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Sunshine brings out NW white wine | Kitsap Week

Sauvignon Blanc grapes are crushed during harvest in Washington’s Columbia Valley.  - Andy Perdue / Northwest Wine
Sauvignon Blanc grapes are crushed during harvest in Washington’s Columbia Valley.
— image credit: Andy Perdue / Northwest Wine

By ANDY PERDUE and ERIC DEGERMAN

Great Northwest Wine

As we get into mid-May and early June and begin to see more warmth and sunshine, we begin to think about more about enjoying chilled white wines.

White wines tend to be quite versatile food wines, pairing well with fresh seafood, shellfish, chicken and pork dishes. Dry whites such as Sauvignon Blanc, Pinot Gris and some Rieslings work perfectly with pasta dishes, especially in white sauces or tossed with grilled vegetables. Off-dry white wines can be superb with Asian dishes such as Vietnamese soups, Indian or Thai curries or spicier Chinese cuisine.

We have selected eight white wines that retail for $15 or less. Ask for them at your favorite wine merchant or contact the wineries directly.

Garofalo Family Winery 2011 Les Collines Vineyard Semillon, Walla Walla Valley, $14: Young winemaker Chad Garofalo recently launched his Walla Walla Valley winery with a series of approachable and affordable wines, and his Semillon is a great introduction. It opens with mouthwatering aromas of melon, Asian pear, Granny Smith apple and lemon curd. Flavors dance between cantaloupe and honeydew, lime and apple amid a structure that’s tart yet rounded.

Kyra Wines 2012 Chardonnay, Columbia Valley, $15: This Chardonnay from a Moses Lake, Wash., winery offers aromas and flavors of dusty apple, pineapple, pear and lime. With that ripeness of fruit comes a balancing blast of acidity and a touch of minerality.

Naches Heights Vineyard and Winery 2012 Pinot Gris, Naches Heights, $13: This plateau west of Yakima, Wash., was established as an American Viticultural Area two years ago. The nose of this Pinot Gris brings aromas of Gala apple, pear, pineapple, lime and white pepper. Inside, it’s startlingly dry with a theme of apple, Asian pear and lime.

B. Lovely 2012 Pinot Gris, Washington, $12: Precept Wine in Seattle created this brand for Total Wine & More. While the fanciful bee-themed labels in blue or pink (on shelves as Pinot Grigio) seem to appeal to women, what’s in the bottle deserves a wider audience. Enticing aromas of guava, apricot jam, butterscotch and Corn Pops breakfast cereal transition into a rich entry of pear and Jonagold apple. Its structure floats on the palate, and the residual sugar (3 percent) is dealt with by a lime-like acidity that makes for a gorgeous and long finish with a return of apple.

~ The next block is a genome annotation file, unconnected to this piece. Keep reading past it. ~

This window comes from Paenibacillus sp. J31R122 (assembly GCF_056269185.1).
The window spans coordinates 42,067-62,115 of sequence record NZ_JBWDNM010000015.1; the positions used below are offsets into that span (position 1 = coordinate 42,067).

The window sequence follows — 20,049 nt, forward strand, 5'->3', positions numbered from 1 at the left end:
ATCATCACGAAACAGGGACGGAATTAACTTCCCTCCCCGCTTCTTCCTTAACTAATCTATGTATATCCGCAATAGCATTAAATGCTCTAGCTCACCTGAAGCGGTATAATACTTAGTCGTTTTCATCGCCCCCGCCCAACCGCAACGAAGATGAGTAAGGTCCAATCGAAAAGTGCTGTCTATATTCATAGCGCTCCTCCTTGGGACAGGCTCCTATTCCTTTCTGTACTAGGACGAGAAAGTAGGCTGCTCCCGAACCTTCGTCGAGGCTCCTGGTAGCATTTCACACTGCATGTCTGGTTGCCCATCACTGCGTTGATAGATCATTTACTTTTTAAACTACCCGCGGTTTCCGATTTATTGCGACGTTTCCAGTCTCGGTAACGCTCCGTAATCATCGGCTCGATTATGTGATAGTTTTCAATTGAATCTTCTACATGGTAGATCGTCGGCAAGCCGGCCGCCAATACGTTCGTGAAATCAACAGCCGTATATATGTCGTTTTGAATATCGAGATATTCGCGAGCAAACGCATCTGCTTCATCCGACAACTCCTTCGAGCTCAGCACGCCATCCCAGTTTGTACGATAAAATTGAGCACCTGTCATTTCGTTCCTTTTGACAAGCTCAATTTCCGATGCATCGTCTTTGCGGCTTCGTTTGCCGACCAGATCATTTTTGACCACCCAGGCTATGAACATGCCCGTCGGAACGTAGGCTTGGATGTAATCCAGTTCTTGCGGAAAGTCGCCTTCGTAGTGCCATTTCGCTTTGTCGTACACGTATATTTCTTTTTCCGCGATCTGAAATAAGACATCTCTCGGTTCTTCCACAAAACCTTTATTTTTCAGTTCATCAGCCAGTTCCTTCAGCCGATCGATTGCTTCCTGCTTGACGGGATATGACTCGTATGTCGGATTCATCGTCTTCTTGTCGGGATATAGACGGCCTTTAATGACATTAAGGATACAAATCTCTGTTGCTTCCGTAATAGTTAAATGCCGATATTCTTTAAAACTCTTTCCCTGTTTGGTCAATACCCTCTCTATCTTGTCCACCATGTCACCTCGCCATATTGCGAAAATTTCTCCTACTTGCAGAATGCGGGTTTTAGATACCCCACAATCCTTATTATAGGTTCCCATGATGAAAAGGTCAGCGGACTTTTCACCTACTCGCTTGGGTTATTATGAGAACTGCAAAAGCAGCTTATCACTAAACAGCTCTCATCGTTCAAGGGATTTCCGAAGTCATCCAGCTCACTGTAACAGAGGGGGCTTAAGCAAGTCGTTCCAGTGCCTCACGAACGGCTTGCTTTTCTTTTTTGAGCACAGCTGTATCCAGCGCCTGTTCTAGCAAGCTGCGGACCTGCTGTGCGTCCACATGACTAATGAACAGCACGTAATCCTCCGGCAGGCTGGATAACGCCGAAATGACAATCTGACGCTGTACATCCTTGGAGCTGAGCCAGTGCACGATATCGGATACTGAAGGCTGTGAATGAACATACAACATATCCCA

Silver Lake Winery 2012 Roza Riesling, Rattlesnake Hills, $9: Silver Lake is one of Woodinville’s oldest wineries. Its luscious Riesling opens with fruit salad aromas of fresh apple and Asian pear with clove and honeysuckle. On the palate, the luscious fruit takes a beautifully tropical angle with mango joining the orchard fruit. The abundant residual sugar (5 percent) is perfectly balanced by acidity than keeps delivering through to the pinch of anise in the finish.

Purple Star Wines 2012 Sauvignon Blanc, Columbia Valley, $11: Washington winemaker Kyle Johnson reaches into Caliche Lake Vineyard, a site in the new Ancient Lakes of Columbia Valley American Viticultural Area, for this Sauvignon Blanc. It’s a brisk white with tones of Asian pear, sweet herbs, lemongrass, fresh lime juice, white pepper and minerality. Enjoy with Tex-Mex.

Alexandria Nicole Cellars A Squared 2013 Pinot Gris, Horse Heaven Hills, $14: Here’s a beautiful example of Washington Pinot Gris. The nose features very floral aromas, backed by peaches, pear, lime zest, tutti fruitti, clove and rosewater. On the entry, it leads into delicious flavors of pear, apple and pineapple. The structure is clean, bright and dry.

Arbor Crest Wine Cellars 2013 Bacchus Vineyard Sauvignon Blanc, Columbia Valley, $10: This gorgeous white opens with aromas of lemon curd, timothy hay, honey and candy corn. There’s a viscous entry to the palate with a burst of lemon, backed by Herbes de Provence and caramel in the finish. Suggested fare includes Asian dishes with seafood or chicken, as well as served with goat cheese.

Eric Degerman and Andy Perdue run Great Northwest Wine. Check out their new weekly podcast at www.greatnorthwestwine.com/category/podcast.

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